Which part of Reachy you’ll love, however, will mostly depend on the configuration you decide to buy – assuming you have enough money, given that the prices start at €9990.
The basic model, for instance, comes with just a torso and one arm, while ‘expressive’ adds a Johnny Five-like head. An advanced option gives Reachy an extra arm, but in each case there’s a fine heart beating inside: a Raspberry Pi 4 running the Raspbian operating system.
Reachy Robot: Quick facts
Reachy is designed to be plug‑and‑play
It includes a microphone and speaker
The innards are covered by fabric
Google’s Coral AI accelerator is also inside
Only a handful are initially being made
According to Pierre Rouanet, co-founder and CTO of Reachy creator Pollen Robotics, the decision to use Raspberry Pi 4 came after much debate. “We wanted to provide a simple and well-known setup with a supportive community that would let our users quickly understand, adapt, and modify the basic tool we were providing. Raspberry Pi has always been a very good solution for this.”
Reachy is open-source and developers can program it using Python, which opens up the possibilities of what it can potentially do. Indeed, Pollen Robotics initially created the robot to help researchers study arm-control in humans, but it’s evolved a lot since.
See also: Build a low-cost Robot with Raspberry Pi
“When we started Reachy in 2016, our former researcher colleagues had wanted to see how an amputee could easily control a prosthetic arm, and they needed something that could closely reproduce human motion and shape,” Pierre says. “But we developed new features, including using machine learning for control. We also wanted to work on its ease-of-use to extend the range of its potential users.”
To that end, Pollen Robotics has pre-installed its own Python API and some extra tools for communicating with all the motors and sensors via USB-to-serial communication.
“[Raspberry] Pi is actually running the whole synchronisation loop that retrieves all of the sensors values, and it publishes new commands for the effector (it runs at ~100Hz for Reachy, which is higher than most synchronisation loops in humans),” says Pierre. “On top of that, we run a higher-level application.”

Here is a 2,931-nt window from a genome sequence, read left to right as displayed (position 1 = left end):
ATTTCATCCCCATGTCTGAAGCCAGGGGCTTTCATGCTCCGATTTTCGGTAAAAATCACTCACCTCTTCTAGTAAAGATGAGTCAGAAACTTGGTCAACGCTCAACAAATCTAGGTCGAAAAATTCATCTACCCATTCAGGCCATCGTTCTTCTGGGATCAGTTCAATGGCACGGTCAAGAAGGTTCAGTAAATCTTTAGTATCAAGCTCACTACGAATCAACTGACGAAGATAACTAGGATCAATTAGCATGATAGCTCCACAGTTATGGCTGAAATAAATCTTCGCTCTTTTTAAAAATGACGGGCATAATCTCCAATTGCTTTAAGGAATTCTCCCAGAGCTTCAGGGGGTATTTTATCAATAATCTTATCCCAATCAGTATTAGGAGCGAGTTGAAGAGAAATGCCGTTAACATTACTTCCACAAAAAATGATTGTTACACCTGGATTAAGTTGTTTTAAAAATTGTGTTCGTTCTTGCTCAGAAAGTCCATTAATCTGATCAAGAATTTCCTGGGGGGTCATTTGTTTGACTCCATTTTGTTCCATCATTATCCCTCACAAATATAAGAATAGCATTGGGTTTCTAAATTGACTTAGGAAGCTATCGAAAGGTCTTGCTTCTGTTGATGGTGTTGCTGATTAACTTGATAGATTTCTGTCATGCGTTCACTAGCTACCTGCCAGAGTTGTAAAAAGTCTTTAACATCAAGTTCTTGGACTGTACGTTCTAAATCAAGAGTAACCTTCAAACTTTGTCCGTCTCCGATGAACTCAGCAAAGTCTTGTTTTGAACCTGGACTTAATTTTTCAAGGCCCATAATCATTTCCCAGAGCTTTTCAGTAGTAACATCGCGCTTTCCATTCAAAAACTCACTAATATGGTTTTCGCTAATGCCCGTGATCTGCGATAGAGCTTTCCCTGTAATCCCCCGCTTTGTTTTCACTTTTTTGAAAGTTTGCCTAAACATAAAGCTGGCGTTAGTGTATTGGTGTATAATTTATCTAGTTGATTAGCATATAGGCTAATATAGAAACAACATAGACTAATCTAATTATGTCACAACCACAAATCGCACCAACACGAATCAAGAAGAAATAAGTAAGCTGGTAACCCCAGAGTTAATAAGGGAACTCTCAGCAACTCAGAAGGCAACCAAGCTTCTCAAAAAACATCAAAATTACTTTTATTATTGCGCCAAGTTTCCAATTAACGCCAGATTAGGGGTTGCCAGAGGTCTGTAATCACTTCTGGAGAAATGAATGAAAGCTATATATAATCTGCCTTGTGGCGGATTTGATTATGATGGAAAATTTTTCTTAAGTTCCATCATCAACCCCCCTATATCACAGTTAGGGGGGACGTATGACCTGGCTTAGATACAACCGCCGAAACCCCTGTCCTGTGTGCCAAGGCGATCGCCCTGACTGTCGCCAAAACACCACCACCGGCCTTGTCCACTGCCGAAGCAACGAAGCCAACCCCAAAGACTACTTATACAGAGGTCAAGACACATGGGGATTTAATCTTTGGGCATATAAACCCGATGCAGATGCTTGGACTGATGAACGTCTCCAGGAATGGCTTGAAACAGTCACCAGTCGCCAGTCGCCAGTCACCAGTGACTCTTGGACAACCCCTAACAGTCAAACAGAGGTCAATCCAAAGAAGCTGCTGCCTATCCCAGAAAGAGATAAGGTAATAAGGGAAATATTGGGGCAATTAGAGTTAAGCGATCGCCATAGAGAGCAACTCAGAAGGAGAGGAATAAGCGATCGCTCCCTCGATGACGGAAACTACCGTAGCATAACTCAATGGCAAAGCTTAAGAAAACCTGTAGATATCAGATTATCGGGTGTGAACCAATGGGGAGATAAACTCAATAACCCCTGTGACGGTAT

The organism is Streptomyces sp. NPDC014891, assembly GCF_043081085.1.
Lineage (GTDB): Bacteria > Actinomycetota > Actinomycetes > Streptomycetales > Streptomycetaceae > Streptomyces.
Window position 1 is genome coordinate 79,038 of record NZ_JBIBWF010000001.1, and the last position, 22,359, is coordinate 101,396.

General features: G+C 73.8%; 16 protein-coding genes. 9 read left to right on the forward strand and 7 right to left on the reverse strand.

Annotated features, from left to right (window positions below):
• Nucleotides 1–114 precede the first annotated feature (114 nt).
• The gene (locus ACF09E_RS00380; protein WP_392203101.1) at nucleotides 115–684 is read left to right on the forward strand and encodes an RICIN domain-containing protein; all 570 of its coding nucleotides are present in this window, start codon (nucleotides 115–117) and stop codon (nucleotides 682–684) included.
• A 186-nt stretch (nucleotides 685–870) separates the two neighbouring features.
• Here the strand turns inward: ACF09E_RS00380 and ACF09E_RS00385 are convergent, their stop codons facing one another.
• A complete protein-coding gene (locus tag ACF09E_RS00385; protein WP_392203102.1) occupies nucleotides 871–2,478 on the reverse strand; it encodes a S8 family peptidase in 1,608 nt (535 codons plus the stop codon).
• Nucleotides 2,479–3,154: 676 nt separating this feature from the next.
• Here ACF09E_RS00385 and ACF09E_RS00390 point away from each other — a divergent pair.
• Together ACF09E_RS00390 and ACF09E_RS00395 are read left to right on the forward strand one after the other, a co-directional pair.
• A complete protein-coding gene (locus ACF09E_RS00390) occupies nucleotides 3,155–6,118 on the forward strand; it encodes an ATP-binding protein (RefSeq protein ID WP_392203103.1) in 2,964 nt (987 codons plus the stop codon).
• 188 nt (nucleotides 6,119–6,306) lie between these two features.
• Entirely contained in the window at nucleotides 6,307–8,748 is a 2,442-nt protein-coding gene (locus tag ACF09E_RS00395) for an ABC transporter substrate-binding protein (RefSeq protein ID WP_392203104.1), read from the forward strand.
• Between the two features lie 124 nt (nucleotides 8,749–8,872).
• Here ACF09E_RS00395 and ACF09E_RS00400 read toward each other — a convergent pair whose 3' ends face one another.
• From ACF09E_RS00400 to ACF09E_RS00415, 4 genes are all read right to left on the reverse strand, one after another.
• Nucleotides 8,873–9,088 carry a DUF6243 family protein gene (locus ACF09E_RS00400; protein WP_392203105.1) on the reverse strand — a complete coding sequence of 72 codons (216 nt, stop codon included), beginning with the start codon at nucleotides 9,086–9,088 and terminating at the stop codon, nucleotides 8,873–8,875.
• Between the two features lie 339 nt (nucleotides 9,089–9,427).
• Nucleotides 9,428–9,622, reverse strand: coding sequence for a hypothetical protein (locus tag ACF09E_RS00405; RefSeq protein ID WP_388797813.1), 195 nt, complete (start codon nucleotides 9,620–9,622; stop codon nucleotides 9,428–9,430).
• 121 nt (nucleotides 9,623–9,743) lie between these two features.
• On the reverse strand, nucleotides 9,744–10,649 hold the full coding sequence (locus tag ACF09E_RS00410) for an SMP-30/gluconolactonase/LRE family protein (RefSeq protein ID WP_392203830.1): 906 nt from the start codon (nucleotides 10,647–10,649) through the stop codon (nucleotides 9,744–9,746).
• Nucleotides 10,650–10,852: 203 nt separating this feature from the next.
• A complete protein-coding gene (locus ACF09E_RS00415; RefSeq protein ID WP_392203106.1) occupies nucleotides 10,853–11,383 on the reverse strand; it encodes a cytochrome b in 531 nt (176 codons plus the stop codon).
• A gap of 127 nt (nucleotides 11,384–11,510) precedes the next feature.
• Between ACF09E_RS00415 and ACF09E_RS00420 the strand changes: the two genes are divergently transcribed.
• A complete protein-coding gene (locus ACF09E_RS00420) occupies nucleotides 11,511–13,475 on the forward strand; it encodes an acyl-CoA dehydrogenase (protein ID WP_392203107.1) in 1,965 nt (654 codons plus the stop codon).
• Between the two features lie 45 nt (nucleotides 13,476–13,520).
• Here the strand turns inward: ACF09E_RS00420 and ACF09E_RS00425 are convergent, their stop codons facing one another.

Key to the robot is its built-in artificial intelligence. “We wanted to provide high-end and efficient tools for machine learning,” Pierre continues. “Our users require lots of power to perform analysis from the sensors, such as live object recognition and tracking, voice recognition, complex trajectory generation, and so on.”
See: Top ten AI projects
As luck would have it, work on Reachy coincided with the arrival of the Google Coral AI accelerator and the new USB 3 ports in Raspberry Pi 4. “It was perfect timing,” says Pierre.
“We could run all the machine learning we needed, while still providing a simple ready-to-use setup and on top of that, we don’t need to rely on a cloud service.”
Pierre says Reachy currently shines best when it is manipulating simple objects and interacting with humans. As such, it’s primarily intended for use in food and customer service, research, and development. But Pollen Robotics envisages a lower-cost version for hobbyists at some stage which would make for a rather exciting development for the Raspberry Pi community. “This is definitely something that I would like to encourage and see emerge,” Pierre says.